This was at an editorial dinner party, where everyone had lots of questions and it was hard for a meek, retiring fellow like myself to get a word in. I did get to ask Rich one question, though, and here is the question: "Did you catch a sight of the Aral Sea?" No, he said to my disappointment, he hadn't.
I have been mildly obsessed with the Aral Sea since, at an early age, I read Matthew Arnold's "Sohrab and Rustum". You can, and should, read this lovely poem for yourself.
In a nutshell: It's the story of Sohrab, a mighty Tartar warrior who, in a war with the Persians, challenges the champion of the Persians — Rustum, but fighting incognito — to single combat. Well, they fight it out and Rustum wounds Sohrab mortally … at which point both combatants realise that the victor and vanquished are in fact father and son. (There is a back story about Sohrab's mother having sent word to Rustum at Sohrab's birth that the child was a girl, so Rustum wouldn't come and claim the boy and train him up to war.)
We get an operatic death scene, following which:
So, on the bloody sand, Sohrab lay dead;
And the great Rustum drew his horseman's cloak
Down o'er his face, and sate by his dead son.
They are on the banks of the River Oxus; and as the night comes down they are still there, while the armies make camp and cook up their evening meals. Then, to close the poem, the poet just leaves them and floats you off in imagination down the Oxus, to where it breaks up into a delta:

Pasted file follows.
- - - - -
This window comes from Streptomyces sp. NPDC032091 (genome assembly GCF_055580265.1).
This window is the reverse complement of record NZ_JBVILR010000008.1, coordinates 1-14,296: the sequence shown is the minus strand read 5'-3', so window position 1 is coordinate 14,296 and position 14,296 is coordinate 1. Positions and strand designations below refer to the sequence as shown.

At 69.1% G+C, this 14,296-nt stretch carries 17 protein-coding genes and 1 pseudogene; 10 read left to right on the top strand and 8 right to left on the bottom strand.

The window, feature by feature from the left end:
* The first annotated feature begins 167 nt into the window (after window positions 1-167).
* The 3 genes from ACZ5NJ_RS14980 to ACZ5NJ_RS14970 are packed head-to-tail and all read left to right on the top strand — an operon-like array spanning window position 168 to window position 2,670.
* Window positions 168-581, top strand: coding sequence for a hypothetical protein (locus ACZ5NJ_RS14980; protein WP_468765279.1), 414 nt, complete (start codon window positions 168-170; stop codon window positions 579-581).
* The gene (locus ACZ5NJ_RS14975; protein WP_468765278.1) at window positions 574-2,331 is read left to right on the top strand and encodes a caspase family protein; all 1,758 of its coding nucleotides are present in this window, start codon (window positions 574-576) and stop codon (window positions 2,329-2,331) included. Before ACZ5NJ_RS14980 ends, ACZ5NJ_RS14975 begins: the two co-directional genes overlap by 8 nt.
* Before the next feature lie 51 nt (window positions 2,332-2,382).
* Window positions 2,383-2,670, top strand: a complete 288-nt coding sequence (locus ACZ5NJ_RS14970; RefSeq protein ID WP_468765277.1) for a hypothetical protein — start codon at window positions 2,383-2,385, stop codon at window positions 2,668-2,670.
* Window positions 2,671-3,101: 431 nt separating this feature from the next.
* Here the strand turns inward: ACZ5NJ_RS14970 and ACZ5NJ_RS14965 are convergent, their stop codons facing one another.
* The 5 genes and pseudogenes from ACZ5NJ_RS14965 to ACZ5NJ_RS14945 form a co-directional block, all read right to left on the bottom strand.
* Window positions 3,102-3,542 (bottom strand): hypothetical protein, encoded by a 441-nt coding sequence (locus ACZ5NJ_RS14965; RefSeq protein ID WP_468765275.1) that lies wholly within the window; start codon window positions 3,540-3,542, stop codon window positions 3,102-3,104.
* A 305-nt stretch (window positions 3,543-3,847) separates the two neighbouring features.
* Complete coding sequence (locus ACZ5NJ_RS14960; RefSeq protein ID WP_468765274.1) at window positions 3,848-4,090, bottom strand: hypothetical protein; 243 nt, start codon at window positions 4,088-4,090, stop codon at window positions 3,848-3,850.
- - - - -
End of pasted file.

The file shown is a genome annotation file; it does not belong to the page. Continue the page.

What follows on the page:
… till at last
The long'd-for dash of waves is heard, and wide
His luminous home of waters opens, bright
And tranquil, from whose floor the new-bathed stars
Emerge, and shine upon the Aral Sea.
I have always been susceptible to strong verse, and those lines went straight to my heart and stayed there. Ever since then I have thought the Aral Sea a wonderfully romantic place.
This is surely an illusion. In fact, I have read that the Aral Sea is drying up, so that what I should probably see if I went there would be an infinity of stinking mud, poisoned by decades of Soviet-era pollution.
I don't care. To me, the Aral Sea is remote, mysterious, and romantic, and Matthew Arnold's stars are forever shining on it. Although, if any reader has actually seen the Aral Sea recently, I believe my romantic illusions could survive a factual report.
("Sohrab and Rustum," by the way, is included in The Oxford Book of Narrative Verse, a book no civilized household should be without.)